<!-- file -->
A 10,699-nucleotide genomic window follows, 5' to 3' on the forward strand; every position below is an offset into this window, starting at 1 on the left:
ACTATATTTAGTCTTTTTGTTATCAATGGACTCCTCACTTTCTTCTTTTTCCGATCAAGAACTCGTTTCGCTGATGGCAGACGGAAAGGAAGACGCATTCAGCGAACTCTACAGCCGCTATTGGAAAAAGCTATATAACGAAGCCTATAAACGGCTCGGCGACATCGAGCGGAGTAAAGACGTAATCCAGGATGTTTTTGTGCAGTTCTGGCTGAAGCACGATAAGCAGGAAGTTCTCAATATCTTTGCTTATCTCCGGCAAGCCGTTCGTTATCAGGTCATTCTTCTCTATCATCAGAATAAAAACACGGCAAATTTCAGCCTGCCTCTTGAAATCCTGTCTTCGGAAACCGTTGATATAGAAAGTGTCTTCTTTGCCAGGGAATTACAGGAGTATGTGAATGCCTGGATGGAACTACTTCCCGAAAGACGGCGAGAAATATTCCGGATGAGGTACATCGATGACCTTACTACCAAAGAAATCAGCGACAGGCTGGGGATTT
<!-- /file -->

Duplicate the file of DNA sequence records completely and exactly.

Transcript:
A 10,699-nucleotide genomic window follows, 5' to 3' on the forward strand; every position below is an offset into this window, starting at 1 on the left:
ACTATATTTAGTCTTTTTGTTATCAATGGACTCCTCACTTTCTTCTTTTTCCGATCAAGAACTCGTTTCGCTGATGGCAGACGGAAAGGAAGACGCATTCAGCGAACTCTACAGCCGCTATTGGAAAAAGCTATATAACGAAGCCTATAAACGGCTCGGCGACATCGAGCGGAGTAAAGACGTAATCCAGGATGTTTTTGTGCAGTTCTGGCTGAAGCACGATAAGCAGGAAGTTCTCAATATCTTTGCTTATCTCCGGCAAGCCGTTCGTTATCAGGTCATTCTTCTCTATCATCAGAATAAAAACACGGCAAATTTCAGCCTGCCTCTTGAAATCCTGTCTTCGGAAACCGTTGATATAGAAAGTGTCTTCTTTGCCAGGGAATTACAGGAGTATGTGAATGCCTGGATGGAACTACTTCCCGAAAGACGGCGAGAAATATTCCGGATGAGGTACATCGATGACCTTACTACCAAAGAAATCAGCGACAGGCTGGGGATTT